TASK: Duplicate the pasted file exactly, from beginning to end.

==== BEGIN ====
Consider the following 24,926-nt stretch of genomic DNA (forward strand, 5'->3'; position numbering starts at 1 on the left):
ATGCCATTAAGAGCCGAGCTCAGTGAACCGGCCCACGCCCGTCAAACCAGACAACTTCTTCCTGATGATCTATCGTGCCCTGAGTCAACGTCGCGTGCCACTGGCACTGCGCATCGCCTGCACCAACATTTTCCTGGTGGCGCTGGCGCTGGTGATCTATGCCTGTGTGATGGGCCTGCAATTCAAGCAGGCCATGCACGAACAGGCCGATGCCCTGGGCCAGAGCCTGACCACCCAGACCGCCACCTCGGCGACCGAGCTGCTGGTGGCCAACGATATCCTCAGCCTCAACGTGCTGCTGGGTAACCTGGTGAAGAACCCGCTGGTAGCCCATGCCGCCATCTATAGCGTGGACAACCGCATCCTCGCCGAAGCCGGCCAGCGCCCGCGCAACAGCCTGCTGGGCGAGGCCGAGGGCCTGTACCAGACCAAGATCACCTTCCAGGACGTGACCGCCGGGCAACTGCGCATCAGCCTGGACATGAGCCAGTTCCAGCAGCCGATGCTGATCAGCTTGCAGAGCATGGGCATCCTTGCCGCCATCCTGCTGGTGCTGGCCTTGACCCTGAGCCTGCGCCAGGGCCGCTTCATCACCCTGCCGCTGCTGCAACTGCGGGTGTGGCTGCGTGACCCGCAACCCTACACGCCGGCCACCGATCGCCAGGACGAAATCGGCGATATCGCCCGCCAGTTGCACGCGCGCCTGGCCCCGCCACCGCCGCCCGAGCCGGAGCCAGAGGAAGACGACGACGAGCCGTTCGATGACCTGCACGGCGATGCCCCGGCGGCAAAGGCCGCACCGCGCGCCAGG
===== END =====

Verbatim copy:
Consider the following 24,926-nt stretch of genomic DNA (forward strand, 5'->3'; position numbering starts at 1 on the left):
ATGCCATTAAGAGCCGAGCTCAGTGAACCGGCCCACGCCCGTCAAACCAGACAACTTCTTCCTGATGATCTATCGTGCCCTGAGTCAACGTCGCGTGCCACTGGCACTGCGCATCGCCTGCACCAACATTTTCCTGGTGGCGCTGGCGCTGGTGATCTATGCCTGTGTGATGGGCCTGCAATTCAAGCAGGCCATGCACGAACAGGCCGATGCCCTGGGCCAGAGCCTGACCACCCAGACCGCCACCTCGGCGACCGAGCTGCTGGTGGCCAACGATATCCTCAGCCTCAACGTGCTGCTGGGTAACCTGGTGAAGAACCCGCTGGTAGCCCATGCCGCCATCTATAGCGTGGACAACCGCATCCTCGCCGAAGCCGGCCAGCGCCCGCGCAACAGCCTGCTGGGCGAGGCCGAGGGCCTGTACCAGACCAAGATCACCTTCCAGGACGTGACCGCCGGGCAACTGCGCATCAGCCTGGACATGAGCCAGTTCCAGCAGCCGATGCTGATCAGCTTGCAGAGCATGGGCATCCTTGCCGCCATCCTGCTGGTGCTGGCCTTGACCCTGAGCCTGCGCCAGGGCCGCTTCATCACCCTGCCGCTGCTGCAACTGCGGGTGTGGCTGCGTGACCCGCAACCCTACACGCCGGCCACCGATCGCCAGGACGAAATCGGCGATATCGCCCGCCAGTTGCACGCGCGCCTGGCCCCGCCACCGCCGCCCGAGCCGGAGCCAGAGGAAGACGACGACGAGCCGTTCGATGACCTGCACGGCGATGCCCCGGCGGCAAAGGCCGCACCGCGCGCCAGG